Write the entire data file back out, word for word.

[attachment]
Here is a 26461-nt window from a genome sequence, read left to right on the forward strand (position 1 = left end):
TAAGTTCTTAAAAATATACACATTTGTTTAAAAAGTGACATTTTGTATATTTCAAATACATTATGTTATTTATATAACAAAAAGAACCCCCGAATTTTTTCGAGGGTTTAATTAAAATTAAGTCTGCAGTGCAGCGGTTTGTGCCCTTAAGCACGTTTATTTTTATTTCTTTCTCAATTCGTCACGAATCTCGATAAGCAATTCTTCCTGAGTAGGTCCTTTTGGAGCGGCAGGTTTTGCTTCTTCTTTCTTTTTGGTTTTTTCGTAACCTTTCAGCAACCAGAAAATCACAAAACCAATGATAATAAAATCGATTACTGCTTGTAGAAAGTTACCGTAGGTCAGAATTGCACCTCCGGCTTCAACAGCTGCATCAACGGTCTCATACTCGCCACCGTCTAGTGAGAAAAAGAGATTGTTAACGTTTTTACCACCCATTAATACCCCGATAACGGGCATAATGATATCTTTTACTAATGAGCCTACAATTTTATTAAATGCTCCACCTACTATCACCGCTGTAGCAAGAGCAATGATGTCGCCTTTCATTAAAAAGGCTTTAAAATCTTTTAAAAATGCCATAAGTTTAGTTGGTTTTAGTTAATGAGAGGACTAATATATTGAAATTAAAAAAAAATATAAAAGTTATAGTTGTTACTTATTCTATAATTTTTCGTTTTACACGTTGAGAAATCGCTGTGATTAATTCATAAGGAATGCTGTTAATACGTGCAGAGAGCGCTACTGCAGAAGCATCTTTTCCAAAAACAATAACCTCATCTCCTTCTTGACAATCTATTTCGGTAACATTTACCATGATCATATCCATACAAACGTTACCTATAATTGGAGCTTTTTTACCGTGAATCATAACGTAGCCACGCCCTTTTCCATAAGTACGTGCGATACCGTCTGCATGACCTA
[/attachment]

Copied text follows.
Here is a 26461-nt window from a genome sequence, read left to right on the forward strand (position 1 = left end):
TAAGTTCTTAAAAATATACACATTTGTTTAAAAAGTGACATTTTGTATATTTCAAATACATTATGTTATTTATATAACAAAAAGAACCCCCGAATTTTTTCGAGGGTTTAATTAAAATTAAGTCTGCAGTGCAGCGGTTTGTGCCCTTAAGCACGTTTATTTTTATTTCTTTCTCAATTCGTCACGAATCTCGATAAGCAATTCTTCCTGAGTAGGTCCTTTTGGAGCGGCAGGTTTTGCTTCTTCTTTCTTTTTGGTTTTTTCGTAACCTTTCAGCAACCAGAAAATCACAAAACCAATGATAATAAAATCGATTACTGCTTGTAGAAAGTTACCGTAGGTCAGAATTGCACCTCCGGCTTCAACAGCTGCATCAACGGTCTCATACTCGCCACCGTCTAGTGAGAAAAAGAGATTGTTAACGTTTTTACCACCCATTAATACCCCGATAACGGGCATAATGATATCTTTTACTAATGAGCCTACAATTTTATTAAATGCTCCACCTACTATCACCGCTGTAGCAAGAGCAATGATGTCGCCTTTCATTAAAAAGGCTTTAAAATCTTTTAAAAATGCCATAAGTTTAGTTGGTTTTAGTTAATGAGAGGACTAATATATTGAAATTAAAAAAAAATATAAAAGTTATAGTTGTTACTTATTCTATAATTTTTCGTTTTACACGTTGAGAAATCGCTGTGATTAATTCATAAGGAATGCTGTTAATACGTGCAGAGAGCGCTACTGCAGAAGCATCTTTTCCAAAAACAATAACCTCATCTCCTTCTTGACAATCTATTTCGGTAACATTTACCATGATCATATCCATACAAACGTTACCTATAATTGGAGCTTTTTTACCGTGAATCATAACGTAGCCACGCCCTTTTCCATAAGTACGTGCGATACCGTCTGCATGACCTA